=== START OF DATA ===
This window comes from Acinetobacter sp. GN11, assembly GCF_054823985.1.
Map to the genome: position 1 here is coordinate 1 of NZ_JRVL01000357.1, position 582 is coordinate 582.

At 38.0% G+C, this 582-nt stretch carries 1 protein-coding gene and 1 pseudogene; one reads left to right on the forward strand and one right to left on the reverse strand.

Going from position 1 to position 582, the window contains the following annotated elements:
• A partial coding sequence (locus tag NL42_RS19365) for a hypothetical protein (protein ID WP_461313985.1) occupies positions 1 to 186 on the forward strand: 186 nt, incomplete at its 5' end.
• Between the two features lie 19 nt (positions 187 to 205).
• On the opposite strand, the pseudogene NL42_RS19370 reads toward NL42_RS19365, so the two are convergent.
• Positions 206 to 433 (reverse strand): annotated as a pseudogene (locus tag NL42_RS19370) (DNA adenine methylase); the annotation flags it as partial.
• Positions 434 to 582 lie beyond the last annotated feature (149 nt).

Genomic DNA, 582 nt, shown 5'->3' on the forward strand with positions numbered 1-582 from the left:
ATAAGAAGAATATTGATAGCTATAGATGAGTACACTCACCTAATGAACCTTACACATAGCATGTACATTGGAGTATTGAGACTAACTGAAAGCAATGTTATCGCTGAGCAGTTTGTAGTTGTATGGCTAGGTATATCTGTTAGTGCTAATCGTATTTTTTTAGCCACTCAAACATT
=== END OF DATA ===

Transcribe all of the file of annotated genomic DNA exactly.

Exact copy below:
This window comes from Acinetobacter sp. GN11, assembly GCF_054823985.1.
Map to the genome: position 1 here is coordinate 1 of NZ_JRVL01000357.1, position 582 is coordinate 582.

At 38.0% G+C, this 582-nt stretch carries 1 protein-coding gene and 1 pseudogene; one reads left to right on the forward strand and one right to left on the reverse strand.

Going from position 1 to position 582, the window contains the following annotated elements:
• A partial coding sequence (locus tag NL42_RS19365) for a hypothetical protein (protein ID WP_461313985.1) occupies positions 1 to 186 on the forward strand: 186 nt, incomplete at its 5' end.
• Between the two features lie 19 nt (positions 187 to 205).
• On the opposite strand, the pseudogene NL42_RS19370 reads toward NL42_RS19365, so the two are convergent.
• Positions 206 to 433 (reverse strand): annotated as a pseudogene (locus tag NL42_RS19370) (DNA adenine methylase); the annotation flags it as partial.
• Positions 434 to 582 lie beyond the last annotated feature (149 nt).

Genomic DNA, 582 nt, shown 5'->3' on the forward strand with positions numbered 1-582 from the left:
ATAAGAAGAATATTGATAGCTATAGATGAGTACACTCACCTAATGAACCTTACACATAGCATGTACATTGGAGTATTGAGACTAACTGAAAGCAATGTTATCGCTGAGCAGTTTGTAGTTGTATGGCTAGGTATATCTGTTAGTGCTAATCGTATTTTTTTAGCCACTCAAACATT